Collectibility Class Tips

Model horse showing is a fun and educational activity for all ages. The most simple division to enter is the Halter division. This is where entrants simply place their horses on a table for the called class, and walk away while the judge assesses each horse. Just because you “plunk” a horse on the table and move back, does not mean you can’t have good showmanship. Clean and dust your models thoroughly before you pack them for the show; when you unpack at the show, give the model a light dusting before you take it to the judging table. You can save yourself fingerprint smears by handling your ceramics and glossy plastic models with clean cotton gloves.

One aspect of model horse OF (Original Finish) Halter showing is Collectibility, where models are judged for their age and rarity, instead of Breed type. Basically, you must explain what makes that model collectible: who made it, where, when, for how long, how many exist like it, and any other tidbit of interest. This means the exhibitor must research ahead of time. All North American Nationals require exhibitors to include data with their Collectibility entry on the table, usually in the form of index cards. If you enter a NAN qualifying show, it is a good idea to already have your index cards filled out with collectibility information and use them, as if it was the NAN. No one person can know all the collectibility information on everything; judges appreciate the help and the extra work you put into your entry. If two otherwise identical models are up for a collectibility placing, I always give the higher placing to the one with accurate and neatly printed cards. It is easier than ever to find out about your models with all of the identifying web sites and books available today. If you have a horse by me, Kristina Lucas Francis, you can find Collectibility information at the Archives page of this web site.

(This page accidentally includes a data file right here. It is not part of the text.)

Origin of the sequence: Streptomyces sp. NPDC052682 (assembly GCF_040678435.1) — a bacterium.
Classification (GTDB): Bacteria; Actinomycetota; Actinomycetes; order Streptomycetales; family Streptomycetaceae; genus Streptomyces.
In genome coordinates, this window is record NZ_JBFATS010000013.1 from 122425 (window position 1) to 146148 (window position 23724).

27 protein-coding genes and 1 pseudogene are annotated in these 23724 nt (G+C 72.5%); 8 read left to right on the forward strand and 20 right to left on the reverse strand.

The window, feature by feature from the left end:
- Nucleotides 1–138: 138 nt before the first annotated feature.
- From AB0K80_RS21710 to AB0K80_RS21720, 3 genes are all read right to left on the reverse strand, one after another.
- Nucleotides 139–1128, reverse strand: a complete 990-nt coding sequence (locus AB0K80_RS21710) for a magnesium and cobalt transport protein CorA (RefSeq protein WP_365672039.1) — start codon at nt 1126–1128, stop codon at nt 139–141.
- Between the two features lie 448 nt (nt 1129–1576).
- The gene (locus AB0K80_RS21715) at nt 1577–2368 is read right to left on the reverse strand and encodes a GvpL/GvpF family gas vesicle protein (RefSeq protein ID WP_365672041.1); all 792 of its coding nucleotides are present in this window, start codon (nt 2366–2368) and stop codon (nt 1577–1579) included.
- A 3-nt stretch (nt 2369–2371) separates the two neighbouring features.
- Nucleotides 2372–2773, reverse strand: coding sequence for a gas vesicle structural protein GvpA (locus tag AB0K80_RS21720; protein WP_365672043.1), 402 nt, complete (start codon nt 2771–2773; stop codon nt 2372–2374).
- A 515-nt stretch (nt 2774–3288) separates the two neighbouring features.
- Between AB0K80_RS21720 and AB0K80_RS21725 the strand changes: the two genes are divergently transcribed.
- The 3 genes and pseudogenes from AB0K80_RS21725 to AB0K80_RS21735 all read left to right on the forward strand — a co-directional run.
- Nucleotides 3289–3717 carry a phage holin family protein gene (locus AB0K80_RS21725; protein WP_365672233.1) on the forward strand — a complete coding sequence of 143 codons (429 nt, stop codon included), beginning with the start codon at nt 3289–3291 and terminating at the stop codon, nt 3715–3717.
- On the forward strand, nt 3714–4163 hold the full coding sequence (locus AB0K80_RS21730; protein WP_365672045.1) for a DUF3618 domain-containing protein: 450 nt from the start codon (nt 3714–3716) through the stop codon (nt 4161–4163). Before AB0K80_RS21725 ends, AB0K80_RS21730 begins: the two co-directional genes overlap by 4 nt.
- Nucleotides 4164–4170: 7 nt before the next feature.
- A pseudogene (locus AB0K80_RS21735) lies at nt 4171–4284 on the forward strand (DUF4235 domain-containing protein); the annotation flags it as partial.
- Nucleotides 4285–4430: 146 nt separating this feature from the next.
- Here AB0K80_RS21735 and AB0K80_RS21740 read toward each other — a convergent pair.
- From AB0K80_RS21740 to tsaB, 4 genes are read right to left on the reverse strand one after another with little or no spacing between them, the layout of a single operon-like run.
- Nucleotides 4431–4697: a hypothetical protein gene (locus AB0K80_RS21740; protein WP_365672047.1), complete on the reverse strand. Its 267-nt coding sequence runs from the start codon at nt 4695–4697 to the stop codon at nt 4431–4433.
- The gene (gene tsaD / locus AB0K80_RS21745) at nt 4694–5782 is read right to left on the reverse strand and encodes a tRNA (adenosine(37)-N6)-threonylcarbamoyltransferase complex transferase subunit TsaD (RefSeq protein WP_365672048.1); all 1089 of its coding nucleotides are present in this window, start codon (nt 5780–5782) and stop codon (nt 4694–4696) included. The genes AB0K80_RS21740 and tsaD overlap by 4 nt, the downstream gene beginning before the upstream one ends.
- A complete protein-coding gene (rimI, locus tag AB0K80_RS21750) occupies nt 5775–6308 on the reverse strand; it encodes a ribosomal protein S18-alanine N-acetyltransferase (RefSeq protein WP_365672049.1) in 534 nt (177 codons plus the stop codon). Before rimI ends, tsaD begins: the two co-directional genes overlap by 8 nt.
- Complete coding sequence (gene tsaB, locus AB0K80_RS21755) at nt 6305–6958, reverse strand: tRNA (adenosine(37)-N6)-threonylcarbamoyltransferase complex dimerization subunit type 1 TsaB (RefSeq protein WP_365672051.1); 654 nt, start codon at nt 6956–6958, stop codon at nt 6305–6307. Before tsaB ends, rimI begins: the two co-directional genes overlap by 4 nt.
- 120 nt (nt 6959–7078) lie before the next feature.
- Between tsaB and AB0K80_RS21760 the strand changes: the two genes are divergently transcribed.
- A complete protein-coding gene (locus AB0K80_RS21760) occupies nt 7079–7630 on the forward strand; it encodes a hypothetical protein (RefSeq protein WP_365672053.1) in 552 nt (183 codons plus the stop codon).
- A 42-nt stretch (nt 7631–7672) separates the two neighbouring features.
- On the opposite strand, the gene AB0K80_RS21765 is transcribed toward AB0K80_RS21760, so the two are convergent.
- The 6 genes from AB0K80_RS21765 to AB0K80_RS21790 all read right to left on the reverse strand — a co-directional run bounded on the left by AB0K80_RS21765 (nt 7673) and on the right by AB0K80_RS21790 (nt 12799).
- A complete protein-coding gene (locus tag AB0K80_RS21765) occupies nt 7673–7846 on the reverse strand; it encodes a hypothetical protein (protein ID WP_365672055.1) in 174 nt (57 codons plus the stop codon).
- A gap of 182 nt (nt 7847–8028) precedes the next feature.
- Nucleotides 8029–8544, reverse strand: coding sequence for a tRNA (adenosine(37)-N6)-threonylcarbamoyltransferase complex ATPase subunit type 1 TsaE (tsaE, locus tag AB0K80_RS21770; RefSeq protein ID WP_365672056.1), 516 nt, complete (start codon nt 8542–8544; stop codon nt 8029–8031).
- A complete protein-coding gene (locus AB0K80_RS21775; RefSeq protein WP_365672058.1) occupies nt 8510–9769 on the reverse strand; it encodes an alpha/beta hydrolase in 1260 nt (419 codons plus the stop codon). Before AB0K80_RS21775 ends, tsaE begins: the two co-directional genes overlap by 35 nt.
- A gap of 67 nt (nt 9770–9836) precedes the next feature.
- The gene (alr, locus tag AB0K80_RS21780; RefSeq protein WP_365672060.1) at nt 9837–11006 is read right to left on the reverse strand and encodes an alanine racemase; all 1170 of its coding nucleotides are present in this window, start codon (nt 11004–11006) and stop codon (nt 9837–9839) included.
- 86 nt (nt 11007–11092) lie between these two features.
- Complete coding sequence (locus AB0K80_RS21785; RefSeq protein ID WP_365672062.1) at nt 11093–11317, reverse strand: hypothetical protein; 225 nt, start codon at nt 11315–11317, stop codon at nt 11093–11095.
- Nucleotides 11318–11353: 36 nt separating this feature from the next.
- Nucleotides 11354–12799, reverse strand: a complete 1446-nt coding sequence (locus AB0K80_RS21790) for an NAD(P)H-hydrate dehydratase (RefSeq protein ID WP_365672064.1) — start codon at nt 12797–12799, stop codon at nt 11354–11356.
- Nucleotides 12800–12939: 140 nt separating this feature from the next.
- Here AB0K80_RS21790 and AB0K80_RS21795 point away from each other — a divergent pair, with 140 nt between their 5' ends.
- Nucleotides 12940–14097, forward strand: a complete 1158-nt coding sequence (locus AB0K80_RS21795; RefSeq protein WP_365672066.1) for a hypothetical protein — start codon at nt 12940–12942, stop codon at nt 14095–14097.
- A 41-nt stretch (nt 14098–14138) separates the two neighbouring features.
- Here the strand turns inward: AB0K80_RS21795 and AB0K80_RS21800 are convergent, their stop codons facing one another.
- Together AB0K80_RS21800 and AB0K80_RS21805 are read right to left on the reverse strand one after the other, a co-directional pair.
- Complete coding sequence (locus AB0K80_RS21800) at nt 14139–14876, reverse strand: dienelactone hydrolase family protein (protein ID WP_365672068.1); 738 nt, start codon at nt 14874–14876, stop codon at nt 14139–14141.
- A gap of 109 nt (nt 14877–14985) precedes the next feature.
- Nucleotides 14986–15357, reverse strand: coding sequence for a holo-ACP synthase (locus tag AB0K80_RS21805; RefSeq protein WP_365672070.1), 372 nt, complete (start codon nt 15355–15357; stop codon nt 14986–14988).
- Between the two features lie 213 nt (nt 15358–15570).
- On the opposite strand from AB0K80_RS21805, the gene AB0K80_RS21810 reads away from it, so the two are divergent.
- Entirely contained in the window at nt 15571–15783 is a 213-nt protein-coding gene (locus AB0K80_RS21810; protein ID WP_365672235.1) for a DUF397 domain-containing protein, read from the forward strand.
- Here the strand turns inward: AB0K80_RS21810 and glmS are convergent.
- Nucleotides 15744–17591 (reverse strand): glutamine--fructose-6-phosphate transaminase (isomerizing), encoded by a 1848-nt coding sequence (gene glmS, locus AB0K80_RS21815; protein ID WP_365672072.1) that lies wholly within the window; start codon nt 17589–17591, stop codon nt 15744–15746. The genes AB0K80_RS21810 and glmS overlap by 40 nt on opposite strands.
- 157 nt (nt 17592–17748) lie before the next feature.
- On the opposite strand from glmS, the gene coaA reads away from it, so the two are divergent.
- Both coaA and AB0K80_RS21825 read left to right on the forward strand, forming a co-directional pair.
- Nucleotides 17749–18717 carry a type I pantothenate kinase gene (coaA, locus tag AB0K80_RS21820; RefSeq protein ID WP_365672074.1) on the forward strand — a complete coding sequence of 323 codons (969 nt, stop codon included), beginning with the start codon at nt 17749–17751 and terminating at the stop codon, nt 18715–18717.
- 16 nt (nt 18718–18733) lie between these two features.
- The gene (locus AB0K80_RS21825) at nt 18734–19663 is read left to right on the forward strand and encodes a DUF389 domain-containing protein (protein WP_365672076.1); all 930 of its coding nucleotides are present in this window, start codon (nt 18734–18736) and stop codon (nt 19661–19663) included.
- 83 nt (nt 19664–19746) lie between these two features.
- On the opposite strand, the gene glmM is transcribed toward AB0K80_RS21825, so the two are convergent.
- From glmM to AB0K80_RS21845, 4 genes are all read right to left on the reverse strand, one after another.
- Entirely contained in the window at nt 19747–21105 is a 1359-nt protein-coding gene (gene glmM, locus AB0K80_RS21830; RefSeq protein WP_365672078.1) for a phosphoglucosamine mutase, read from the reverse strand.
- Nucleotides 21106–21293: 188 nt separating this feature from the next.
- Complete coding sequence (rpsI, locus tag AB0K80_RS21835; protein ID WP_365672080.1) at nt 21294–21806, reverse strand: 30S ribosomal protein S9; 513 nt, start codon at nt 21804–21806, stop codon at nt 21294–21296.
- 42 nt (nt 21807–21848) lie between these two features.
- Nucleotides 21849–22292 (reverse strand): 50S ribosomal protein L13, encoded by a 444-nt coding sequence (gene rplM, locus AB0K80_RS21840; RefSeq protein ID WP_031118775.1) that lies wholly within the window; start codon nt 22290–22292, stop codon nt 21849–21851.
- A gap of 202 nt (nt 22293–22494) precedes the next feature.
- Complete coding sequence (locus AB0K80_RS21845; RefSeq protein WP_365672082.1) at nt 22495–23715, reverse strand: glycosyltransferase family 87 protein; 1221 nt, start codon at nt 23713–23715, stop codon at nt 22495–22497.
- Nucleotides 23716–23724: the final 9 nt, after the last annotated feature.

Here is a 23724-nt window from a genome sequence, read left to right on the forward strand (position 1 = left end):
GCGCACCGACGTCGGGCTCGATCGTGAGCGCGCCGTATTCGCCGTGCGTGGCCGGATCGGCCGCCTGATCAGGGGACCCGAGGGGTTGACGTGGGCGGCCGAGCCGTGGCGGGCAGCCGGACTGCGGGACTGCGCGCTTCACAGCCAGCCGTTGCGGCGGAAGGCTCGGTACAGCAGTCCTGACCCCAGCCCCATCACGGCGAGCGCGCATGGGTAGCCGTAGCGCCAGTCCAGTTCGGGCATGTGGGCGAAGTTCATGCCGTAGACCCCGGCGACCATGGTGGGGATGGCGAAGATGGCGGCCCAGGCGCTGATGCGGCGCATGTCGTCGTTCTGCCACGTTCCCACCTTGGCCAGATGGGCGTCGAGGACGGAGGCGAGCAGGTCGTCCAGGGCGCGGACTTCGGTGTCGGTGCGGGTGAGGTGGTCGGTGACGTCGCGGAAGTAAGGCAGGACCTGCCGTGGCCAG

When you exhibit your horse in Collectibility, arrange your card neatly in front of horse, between it and the table edge. Never cover another entrant’s show tag or card with your entry’s Collectibility ephemera. Some entrants get crazy with huge printed pages, full-size books, and framed photographs for each model. It is best to keep it simple, accurate, and small, as the judging table real estate is limited. The photos below show examples of good use and sizes of Collectibility cards.